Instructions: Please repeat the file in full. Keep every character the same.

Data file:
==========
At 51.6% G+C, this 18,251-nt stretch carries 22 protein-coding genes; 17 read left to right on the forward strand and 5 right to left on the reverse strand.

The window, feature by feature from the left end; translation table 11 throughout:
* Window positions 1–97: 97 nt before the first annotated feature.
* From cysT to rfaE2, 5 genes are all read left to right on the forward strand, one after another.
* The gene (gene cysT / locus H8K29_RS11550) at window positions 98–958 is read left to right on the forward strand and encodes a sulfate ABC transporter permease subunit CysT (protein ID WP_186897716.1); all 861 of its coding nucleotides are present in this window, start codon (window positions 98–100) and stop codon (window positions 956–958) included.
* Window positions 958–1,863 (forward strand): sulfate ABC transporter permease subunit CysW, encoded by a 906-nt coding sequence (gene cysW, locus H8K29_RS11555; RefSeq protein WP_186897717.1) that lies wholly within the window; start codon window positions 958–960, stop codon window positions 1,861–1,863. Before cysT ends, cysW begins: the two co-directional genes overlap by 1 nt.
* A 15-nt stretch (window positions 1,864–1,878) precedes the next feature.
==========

At 51.6% G+C, this 18,251-nt stretch carries 22 protein-coding genes; 17 read left to right on the forward strand and 5 right to left on the reverse strand.

The window, feature by feature from the left end; translation table 11 throughout:
* Window positions 1–97: 97 nt before the first annotated feature.
* From cysT to rfaE2, 5 genes are all read left to right on the forward strand, one after another.
* The gene (gene cysT / locus H8K29_RS11550) at window positions 98–958 is read left to right on the forward strand and encodes a sulfate ABC transporter permease subunit CysT (protein ID WP_186897716.1); all 861 of its coding nucleotides are present in this window, start codon (window positions 98–100) and stop codon (window positions 956–958) included.
* Window positions 958–1,863 (forward strand): sulfate ABC transporter permease subunit CysW, encoded by a 906-nt coding sequence (gene cysW, locus H8K29_RS11555; RefSeq protein WP_186897717.1) that lies wholly within the window; start codon window positions 958–960, stop codon window positions 1,861–1,863. Before cysT ends, cysW begins: the two co-directional genes overlap by 1 nt.
* A 15-nt stretch (window positions 1,864–1,878) precedes the next feature.